Scott Mitchell Rosenberg

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For the screenwriter with a similar name, see Scott Rosenberg. For journalist with a similar name, see Scott Rosenberg (journalist).
Scott Mitchell Rosenberg
Born 1963 (age 50–51)
United States
Nationality United States
Education University of Denver, 1985
Occupation Producer, publisher
Known for Sunrise Distribution
Malibu Comics
Cowboys & Aliens
Platinum Studios
Children Karlee and Kendall

Scott Mitchell Rosenberg (born 1963)[1] is a film, television producer, comic book publisher, and the chairman of Platinum Studios, an entertainment company that controls a large independent library of comic book characters and adapts them for film, television and other media. He is also the former founder and president of Malibu Comics, and is a former senior executive vice president for Marvel Comics.[2]

Biography[edit]

Early career[edit]

Rosenberg began his career in the comic book industry at age 13 when he started a mail order company.[3] Rosenberg graduated from the University of Denver[1] in 1985 with a business degree.[citation needed]

Sunrise Distribution and Malibu Comics[edit]

In the mid-1980s, Rosenberg founded the small Commerce, California-based comics distributor Sunrise Distribution. Rosenberg's experience running Sunrise showed him that the new way comics were being distributed created openings for new, smaller publishers. He also recognized that the advent of the Macintosh computer and desktop publishing software allowed small companies to look bigger.[4]

In 1986, income from his distribution business allowed Rosenberg to finance Malibu Comics; and in 1987, he also pumped money into a number of other independent publishers, including Eternity Comics, Aircel Comics, and Adventure Comics.[5] (Rosenberg eventually acquired many of these publishers, effectively making them imprints of Malibu.)

Malibu's first launch, Ex-Mutants, as Rosenberg once said in an interview, "turned out to be a hit" and "all on a $400 marketing budget."[2] During his time at Malibu, Rosenberg led comic spin-offs into toys, television, and feature films, including the billion-dollar film and television franchise Men in Black,[3] based on the Marvel/Malibu comic The Men in Black by Lowell Cunningham.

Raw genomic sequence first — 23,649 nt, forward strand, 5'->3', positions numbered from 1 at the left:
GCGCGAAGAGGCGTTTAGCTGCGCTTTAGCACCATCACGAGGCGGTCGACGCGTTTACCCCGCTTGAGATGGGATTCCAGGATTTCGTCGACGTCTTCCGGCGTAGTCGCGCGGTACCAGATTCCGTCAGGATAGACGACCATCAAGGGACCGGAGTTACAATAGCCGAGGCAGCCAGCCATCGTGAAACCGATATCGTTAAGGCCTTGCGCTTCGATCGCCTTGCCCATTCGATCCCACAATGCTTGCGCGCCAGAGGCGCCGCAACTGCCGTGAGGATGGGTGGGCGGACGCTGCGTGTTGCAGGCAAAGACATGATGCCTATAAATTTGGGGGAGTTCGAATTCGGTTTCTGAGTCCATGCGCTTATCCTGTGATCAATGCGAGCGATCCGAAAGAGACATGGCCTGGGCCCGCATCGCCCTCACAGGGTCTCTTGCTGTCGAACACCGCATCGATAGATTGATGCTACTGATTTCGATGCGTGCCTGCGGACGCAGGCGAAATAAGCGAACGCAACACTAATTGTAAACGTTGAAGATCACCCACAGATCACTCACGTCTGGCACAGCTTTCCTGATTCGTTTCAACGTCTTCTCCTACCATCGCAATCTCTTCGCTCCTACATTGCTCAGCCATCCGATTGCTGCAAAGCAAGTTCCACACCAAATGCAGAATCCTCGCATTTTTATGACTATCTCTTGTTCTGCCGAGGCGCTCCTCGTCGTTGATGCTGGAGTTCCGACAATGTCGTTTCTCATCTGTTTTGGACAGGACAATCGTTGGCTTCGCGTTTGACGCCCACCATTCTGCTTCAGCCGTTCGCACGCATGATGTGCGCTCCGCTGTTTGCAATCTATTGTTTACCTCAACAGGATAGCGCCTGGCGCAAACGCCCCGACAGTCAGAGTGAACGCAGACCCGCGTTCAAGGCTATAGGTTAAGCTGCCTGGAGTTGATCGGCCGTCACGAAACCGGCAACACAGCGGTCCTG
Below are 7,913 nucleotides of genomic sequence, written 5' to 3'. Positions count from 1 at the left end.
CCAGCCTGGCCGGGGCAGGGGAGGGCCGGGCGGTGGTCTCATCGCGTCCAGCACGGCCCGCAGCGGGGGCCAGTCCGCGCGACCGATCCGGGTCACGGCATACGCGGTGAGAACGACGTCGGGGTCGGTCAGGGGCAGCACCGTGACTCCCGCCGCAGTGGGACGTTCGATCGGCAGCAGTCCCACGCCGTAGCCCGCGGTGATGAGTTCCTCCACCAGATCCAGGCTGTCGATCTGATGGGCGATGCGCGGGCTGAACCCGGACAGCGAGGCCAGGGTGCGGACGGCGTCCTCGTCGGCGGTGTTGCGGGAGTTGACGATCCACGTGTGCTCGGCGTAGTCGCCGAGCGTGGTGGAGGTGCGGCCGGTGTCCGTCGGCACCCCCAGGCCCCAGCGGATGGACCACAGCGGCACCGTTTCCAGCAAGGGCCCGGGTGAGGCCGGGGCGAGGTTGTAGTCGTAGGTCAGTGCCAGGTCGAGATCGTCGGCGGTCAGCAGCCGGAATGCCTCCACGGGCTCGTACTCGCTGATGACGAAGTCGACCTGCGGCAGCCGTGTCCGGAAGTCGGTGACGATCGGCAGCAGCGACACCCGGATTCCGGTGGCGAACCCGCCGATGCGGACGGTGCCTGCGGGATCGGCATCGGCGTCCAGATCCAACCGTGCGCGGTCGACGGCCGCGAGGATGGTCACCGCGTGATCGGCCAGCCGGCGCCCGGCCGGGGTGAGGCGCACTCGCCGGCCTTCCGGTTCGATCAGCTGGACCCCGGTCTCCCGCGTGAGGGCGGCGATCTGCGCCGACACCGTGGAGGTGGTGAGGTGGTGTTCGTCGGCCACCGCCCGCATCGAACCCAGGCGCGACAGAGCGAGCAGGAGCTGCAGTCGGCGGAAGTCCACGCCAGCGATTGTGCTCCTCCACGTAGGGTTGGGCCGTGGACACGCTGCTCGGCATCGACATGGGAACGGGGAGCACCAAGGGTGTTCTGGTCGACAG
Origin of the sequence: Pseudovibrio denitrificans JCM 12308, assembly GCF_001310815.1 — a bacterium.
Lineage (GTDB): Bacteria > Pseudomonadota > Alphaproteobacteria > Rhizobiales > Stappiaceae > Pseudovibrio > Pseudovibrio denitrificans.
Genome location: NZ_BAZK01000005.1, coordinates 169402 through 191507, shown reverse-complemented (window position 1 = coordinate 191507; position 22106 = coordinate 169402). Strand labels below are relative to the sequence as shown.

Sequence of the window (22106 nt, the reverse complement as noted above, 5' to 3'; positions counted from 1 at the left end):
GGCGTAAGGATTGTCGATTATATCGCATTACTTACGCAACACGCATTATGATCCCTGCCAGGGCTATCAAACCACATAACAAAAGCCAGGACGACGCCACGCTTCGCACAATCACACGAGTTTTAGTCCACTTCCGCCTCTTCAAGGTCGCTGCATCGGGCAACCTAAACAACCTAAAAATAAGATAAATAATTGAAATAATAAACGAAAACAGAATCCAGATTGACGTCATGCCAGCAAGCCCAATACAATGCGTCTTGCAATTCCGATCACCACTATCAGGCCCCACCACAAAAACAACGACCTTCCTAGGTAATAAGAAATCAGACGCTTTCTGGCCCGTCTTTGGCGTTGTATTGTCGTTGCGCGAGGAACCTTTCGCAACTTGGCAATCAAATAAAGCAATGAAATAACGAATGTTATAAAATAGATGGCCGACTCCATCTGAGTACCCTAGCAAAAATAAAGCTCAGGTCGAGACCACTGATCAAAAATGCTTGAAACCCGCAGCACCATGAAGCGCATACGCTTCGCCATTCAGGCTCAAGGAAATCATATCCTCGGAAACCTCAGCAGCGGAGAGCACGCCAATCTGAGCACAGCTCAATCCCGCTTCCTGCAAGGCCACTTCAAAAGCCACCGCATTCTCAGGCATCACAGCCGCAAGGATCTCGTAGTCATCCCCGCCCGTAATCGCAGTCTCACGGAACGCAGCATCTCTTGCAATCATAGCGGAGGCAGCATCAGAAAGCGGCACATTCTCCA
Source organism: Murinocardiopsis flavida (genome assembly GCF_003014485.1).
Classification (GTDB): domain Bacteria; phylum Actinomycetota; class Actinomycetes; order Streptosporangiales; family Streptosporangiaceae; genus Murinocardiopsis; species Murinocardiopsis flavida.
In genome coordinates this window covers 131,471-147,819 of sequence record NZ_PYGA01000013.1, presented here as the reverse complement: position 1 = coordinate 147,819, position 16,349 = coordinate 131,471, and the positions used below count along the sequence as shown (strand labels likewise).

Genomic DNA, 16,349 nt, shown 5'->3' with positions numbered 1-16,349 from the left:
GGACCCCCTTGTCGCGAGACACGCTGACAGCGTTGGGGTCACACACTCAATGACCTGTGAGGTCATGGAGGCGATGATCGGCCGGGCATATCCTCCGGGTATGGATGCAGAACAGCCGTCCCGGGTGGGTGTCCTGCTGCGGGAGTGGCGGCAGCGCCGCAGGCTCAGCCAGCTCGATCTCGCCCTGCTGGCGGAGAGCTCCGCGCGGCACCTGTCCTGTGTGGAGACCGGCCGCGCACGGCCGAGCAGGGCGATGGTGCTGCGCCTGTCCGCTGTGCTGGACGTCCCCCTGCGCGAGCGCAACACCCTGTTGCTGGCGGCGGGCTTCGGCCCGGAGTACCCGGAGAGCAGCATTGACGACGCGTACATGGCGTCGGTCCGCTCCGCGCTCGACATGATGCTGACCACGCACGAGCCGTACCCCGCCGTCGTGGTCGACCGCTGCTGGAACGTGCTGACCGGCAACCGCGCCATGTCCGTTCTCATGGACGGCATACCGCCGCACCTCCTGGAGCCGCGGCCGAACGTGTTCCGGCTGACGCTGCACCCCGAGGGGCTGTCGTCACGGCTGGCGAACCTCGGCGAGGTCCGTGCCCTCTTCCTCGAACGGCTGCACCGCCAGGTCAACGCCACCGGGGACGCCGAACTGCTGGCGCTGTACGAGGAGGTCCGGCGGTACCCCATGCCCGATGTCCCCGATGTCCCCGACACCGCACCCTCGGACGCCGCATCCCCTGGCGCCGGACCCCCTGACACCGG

Rosenberg's experience with Sunrise, however, was not as fortuitous, as the distributor began to suffer cash flow issues in 1987,[6] and abruptly folded in 1988[7] during the infamous "black-and-white implosion." Sunrise's disappearance from the scene left a number of small publishers without the cash flow to continue, and they too went out of business.[8]

Malibu survived, however, and Rosenberg brokered a deal in 1992, in which seven top-selling artists defected from Marvel Comics to form Image Comics. Rosenberg signed the artists to a label deal which made Malibu the publisher of record for the first comics from Image, giving the upstart creator-run publisher access to the distribution channels.[9][10] This subsequently led to Malibu breaking all sales records for independent comics,[citation needed] as in 1992 Malibu grabbed almost 10% of the American comics market share,[11] temporarily moving ahead of industry giant DC Comics.[12] By the beginning of 1993, however, Image's financial situation was secure enough to publish its titles independently, and it left Malibu.[13]

During this period, Rosenberg also worked with Adobe Photoshop software to develop the then-leading standard for the computer coloring of comic books.[citation needed]

Rosenberg sold Malibu to Marvel Comics in 1994.[3][14][15] As part of the deal, Rosenberg was given the title senior executive vice president of Marvel.[16]